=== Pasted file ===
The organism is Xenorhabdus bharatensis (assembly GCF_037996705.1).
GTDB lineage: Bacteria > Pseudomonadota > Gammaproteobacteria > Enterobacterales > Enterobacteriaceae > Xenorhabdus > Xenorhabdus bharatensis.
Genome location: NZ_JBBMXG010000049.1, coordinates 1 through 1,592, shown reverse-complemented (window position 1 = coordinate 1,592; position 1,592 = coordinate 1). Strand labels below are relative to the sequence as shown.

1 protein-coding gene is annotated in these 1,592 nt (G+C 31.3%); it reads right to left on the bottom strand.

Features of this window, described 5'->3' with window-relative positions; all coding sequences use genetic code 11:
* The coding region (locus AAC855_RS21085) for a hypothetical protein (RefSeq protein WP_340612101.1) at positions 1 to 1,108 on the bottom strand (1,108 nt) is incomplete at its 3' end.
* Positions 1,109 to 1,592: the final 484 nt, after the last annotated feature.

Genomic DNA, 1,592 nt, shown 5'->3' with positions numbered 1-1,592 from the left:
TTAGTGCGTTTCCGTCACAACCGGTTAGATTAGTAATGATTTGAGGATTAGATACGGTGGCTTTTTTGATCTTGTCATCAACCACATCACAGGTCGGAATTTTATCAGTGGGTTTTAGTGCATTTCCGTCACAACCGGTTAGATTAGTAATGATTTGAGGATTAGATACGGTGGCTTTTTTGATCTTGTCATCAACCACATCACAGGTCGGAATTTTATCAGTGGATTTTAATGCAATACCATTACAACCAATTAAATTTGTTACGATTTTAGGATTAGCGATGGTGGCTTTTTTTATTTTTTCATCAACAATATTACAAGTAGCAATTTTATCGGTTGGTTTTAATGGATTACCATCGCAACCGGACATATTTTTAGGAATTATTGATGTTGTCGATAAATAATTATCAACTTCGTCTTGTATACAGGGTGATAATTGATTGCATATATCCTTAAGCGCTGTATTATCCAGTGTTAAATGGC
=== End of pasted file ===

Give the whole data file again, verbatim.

The organism is Xenorhabdus bharatensis (assembly GCF_037996705.1).
GTDB lineage: Bacteria > Pseudomonadota > Gammaproteobacteria > Enterobacterales > Enterobacteriaceae > Xenorhabdus > Xenorhabdus bharatensis.
Genome location: NZ_JBBMXG010000049.1, coordinates 1 through 1,592, shown reverse-complemented (window position 1 = coordinate 1,592; position 1,592 = coordinate 1). Strand labels below are relative to the sequence as shown.

1 protein-coding gene is annotated in these 1,592 nt (G+C 31.3%); it reads right to left on the bottom strand.

Features of this window, described 5'->3' with window-relative positions; all coding sequences use genetic code 11:
* The coding region (locus AAC855_RS21085) for a hypothetical protein (RefSeq protein WP_340612101.1) at positions 1 to 1,108 on the bottom strand (1,108 nt) is incomplete at its 3' end.
* Positions 1,109 to 1,592: the final 484 nt, after the last annotated feature.

Genomic DNA, 1,592 nt, shown 5'->3' with positions numbered 1-1,592 from the left:
TTAGTGCGTTTCCGTCACAACCGGTTAGATTAGTAATGATTTGAGGATTAGATACGGTGGCTTTTTTGATCTTGTCATCAACCACATCACAGGTCGGAATTTTATCAGTGGGTTTTAGTGCATTTCCGTCACAACCGGTTAGATTAGTAATGATTTGAGGATTAGATACGGTGGCTTTTTTGATCTTGTCATCAACCACATCACAGGTCGGAATTTTATCAGTGGATTTTAATGCAATACCATTACAACCAATTAAATTTGTTACGATTTTAGGATTAGCGATGGTGGCTTTTTTTATTTTTTCATCAACAATATTACAAGTAGCAATTTTATCGGTTGGTTTTAATGGATTACCATCGCAACCGGACATATTTTTAGGAATTATTGATGTTGTCGATAAATAATTATCAACTTCGTCTTGTATACAGGGTGATAATTGATTGCATATATCCTTAAGCGCTGTATTATCCAGTGTTAAATGGC